“We have a very wide variety of use cases, from traditional HPC in computational chemistry, physics and astrophysics to data-intensive genomics and computational biology all the way to social sciences and even the humanities, so we will have to use the best tools to accommodate them all. We trust that many INDIGO products will help us to improve the performance and usability of our centre” says Matteo Sereno, professor at the Department of Computer Science of the University of Torino and C3S Director.
Technical information in:
M. Aldinucci, S. Bagnasco, S. Lusso, P. Pasteris, S. Vallero, and S. Rabellino, “The Open Computing Cluster for Advanced data Manipulation (OCCAM),” in The 22nd International Conference on Computing in High Energy and Nuclear Physics (CHEP), San Francisco, USA, 2016.
Lo sviluppo tumultuoso delle tecnologie digitali e l’affermarsi di Internet come mondo virtuale che diventa sempre più integrato alla quotidianità hanno esponenzialmente accresciuto la disponibilità d’informazione in tutti i campi del sapere umano. In questo contesto, la scienza dei dati (o data science) si propone come nuovo ambito di conoscenza intrinsecamente interdisciplinare, capace di trasformare in profondità le modalità e l’impatto della ricerca universitaria.
L’Università degli Studi di Torino si è attrezzata velocemente per questa sfida epocale e vuole presentare pubblicamente la propria capacità innovativa sul piano teorico, della ricerca applicata e della formazione, spaziando dagli algoritmi ai big data, dall’Internet of Things al machine learning.
Grazie al supporto del Collegio Carlo Alberto e alla Compagnia di San Paolo è stato possibile organizzare una giornata seminariale in cui ricercatori e docenti divulgano alcune delle ricerche più avanzate e si confrontano sulle opportunità (e i rischi) che nuovi approcci offrono alla scienza, alla cultura, alla società e all’economia.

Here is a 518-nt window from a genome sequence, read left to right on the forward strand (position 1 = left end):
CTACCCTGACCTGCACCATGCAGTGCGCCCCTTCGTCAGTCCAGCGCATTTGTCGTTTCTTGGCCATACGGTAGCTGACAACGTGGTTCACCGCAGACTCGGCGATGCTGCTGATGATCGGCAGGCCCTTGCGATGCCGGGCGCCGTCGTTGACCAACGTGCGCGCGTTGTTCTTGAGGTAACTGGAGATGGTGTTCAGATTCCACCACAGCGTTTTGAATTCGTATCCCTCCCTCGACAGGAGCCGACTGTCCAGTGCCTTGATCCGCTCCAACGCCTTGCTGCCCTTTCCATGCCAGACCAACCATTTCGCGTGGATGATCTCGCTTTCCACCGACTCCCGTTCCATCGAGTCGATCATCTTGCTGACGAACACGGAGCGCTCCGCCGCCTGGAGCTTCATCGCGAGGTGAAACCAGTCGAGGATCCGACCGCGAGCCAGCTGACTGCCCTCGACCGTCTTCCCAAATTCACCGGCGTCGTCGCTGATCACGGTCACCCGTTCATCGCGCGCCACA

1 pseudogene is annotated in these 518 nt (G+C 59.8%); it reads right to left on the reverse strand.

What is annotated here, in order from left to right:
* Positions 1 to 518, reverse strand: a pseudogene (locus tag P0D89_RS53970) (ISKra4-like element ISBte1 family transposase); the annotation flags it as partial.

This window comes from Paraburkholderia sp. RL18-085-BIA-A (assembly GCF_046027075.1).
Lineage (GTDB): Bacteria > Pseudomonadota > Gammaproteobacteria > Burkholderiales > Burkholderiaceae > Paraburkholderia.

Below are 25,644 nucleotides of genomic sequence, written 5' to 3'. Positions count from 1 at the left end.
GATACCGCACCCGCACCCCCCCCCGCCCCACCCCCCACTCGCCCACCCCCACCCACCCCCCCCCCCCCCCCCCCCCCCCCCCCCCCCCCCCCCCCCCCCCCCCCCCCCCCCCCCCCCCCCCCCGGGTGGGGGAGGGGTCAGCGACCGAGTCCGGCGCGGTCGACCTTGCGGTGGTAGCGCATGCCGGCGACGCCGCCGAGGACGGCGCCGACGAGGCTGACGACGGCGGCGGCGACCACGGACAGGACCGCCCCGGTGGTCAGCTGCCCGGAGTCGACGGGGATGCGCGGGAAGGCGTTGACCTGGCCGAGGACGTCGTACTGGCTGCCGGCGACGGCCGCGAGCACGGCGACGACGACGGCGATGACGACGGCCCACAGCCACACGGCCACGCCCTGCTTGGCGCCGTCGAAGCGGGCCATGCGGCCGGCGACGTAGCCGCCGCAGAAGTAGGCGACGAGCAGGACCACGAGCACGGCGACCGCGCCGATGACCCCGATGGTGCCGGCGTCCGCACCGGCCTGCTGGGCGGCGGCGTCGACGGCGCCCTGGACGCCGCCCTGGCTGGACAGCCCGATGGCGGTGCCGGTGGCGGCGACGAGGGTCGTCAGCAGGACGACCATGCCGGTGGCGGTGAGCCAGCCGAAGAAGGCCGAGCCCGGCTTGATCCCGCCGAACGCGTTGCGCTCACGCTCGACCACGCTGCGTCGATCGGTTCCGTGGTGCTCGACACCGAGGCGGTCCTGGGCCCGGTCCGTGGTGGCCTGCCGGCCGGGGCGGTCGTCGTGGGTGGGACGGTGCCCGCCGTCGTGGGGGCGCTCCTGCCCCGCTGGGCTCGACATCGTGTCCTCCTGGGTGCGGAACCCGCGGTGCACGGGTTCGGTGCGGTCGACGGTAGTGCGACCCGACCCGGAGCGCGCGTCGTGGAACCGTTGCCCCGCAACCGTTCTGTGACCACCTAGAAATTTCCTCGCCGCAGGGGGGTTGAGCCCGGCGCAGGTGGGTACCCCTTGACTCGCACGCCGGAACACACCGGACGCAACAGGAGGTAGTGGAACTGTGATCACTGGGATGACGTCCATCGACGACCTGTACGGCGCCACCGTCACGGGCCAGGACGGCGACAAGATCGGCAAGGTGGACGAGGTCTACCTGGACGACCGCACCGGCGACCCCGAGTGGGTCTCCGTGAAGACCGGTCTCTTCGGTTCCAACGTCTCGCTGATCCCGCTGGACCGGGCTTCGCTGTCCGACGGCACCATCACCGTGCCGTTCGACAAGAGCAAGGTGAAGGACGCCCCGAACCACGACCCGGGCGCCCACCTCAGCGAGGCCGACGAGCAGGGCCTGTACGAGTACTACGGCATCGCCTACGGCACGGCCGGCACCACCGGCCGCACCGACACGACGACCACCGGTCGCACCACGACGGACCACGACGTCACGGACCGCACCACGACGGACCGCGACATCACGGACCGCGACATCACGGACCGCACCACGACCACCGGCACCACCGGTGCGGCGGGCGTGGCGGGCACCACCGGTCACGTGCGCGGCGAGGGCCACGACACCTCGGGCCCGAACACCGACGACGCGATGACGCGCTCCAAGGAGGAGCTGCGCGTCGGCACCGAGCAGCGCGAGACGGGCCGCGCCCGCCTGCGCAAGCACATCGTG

Gianmaria Ajani – Magnifico Rettore dell’Università degli Studi diTorino
Francesco Profumo- Presidente della Compagnia di San Paolo
Marco Guerzoni (Dip. di Economia e Statistica e Despina BigData Lab)
Marco Aldinucci (Dip. di Informatica e C3S)
Moderatore: Paolo Provero (Dipartimento di BiotecnologieMolecolari e Scienze per la salute)
Enzo Medico (Dip. di Oncologia)
Alberto Acquadro (Dipartimento di Scienze Agrarie, Forestali eAlimentari)
Moderatore: Magda Fontana (Dip. di Economia e Statistica eDespina Big Data Lab)
Elvira Di Nardo (Dip. di Matematica)
Massimiliano Nuccio (Dip. di Economia e Statistica e DespinaBig Data Lab)
Alberto Oddenino (Dip. di Giurisprudenza)
Moderatore: Filippo Barbera (Dip. Culture Politica e Società)
Laura Sacerdote (Dip. di Matematica)
Antonio Canale (Dip. di Scienze economico-sociali ematematico-statistiche)
Giancarlo Ruffo (Dip. di Informatica)
Matteo Ruggiero (Dip. di Scienze economico-sociali ematematico-statistiche)